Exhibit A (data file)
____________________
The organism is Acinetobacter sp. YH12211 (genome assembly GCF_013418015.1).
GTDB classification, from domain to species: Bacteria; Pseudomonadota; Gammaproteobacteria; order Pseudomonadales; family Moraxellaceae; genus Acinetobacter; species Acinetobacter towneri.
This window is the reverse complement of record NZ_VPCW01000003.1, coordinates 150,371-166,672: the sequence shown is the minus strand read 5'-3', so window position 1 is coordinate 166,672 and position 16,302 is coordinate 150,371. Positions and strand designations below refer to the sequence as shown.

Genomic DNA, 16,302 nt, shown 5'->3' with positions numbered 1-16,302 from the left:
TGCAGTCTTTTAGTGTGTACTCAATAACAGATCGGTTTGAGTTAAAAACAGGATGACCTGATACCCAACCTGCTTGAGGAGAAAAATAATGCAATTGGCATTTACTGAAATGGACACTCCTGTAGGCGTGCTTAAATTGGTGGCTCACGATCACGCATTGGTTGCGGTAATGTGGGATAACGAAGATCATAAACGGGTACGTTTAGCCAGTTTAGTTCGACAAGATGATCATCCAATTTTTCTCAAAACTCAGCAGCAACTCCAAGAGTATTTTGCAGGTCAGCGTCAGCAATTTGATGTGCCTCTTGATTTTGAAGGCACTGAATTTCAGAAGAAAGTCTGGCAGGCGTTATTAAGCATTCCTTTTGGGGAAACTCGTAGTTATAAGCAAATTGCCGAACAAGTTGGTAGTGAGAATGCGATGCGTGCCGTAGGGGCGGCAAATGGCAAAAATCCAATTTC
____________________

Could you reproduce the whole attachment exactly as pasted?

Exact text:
The organism is Acinetobacter sp. YH12211 (genome assembly GCF_013418015.1).
GTDB classification, from domain to species: Bacteria; Pseudomonadota; Gammaproteobacteria; order Pseudomonadales; family Moraxellaceae; genus Acinetobacter; species Acinetobacter towneri.
This window is the reverse complement of record NZ_VPCW01000003.1, coordinates 150,371-166,672: the sequence shown is the minus strand read 5'-3', so window position 1 is coordinate 166,672 and position 16,302 is coordinate 150,371. Positions and strand designations below refer to the sequence as shown.

Genomic DNA, 16,302 nt, shown 5'->3' with positions numbered 1-16,302 from the left:
TGCAGTCTTTTAGTGTGTACTCAATAACAGATCGGTTTGAGTTAAAAACAGGATGACCTGATACCCAACCTGCTTGAGGAGAAAAATAATGCAATTGGCATTTACTGAAATGGACACTCCTGTAGGCGTGCTTAAATTGGTGGCTCACGATCACGCATTGGTTGCGGTAATGTGGGATAACGAAGATCATAAACGGGTACGTTTAGCCAGTTTAGTTCGACAAGATGATCATCCAATTTTTCTCAAAACTCAGCAGCAACTCCAAGAGTATTTTGCAGGTCAGCGTCAGCAATTTGATGTGCCTCTTGATTTTGAAGGCACTGAATTTCAGAAGAAAGTCTGGCAGGCGTTATTAAGCATTCCTTTTGGGGAAACTCGTAGTTATAAGCAAATTGCCGAACAAGTTGGTAGTGAGAATGCGATGCGTGCCGTAGGGGCGGCAAATGGCAAAAATCCAATTTC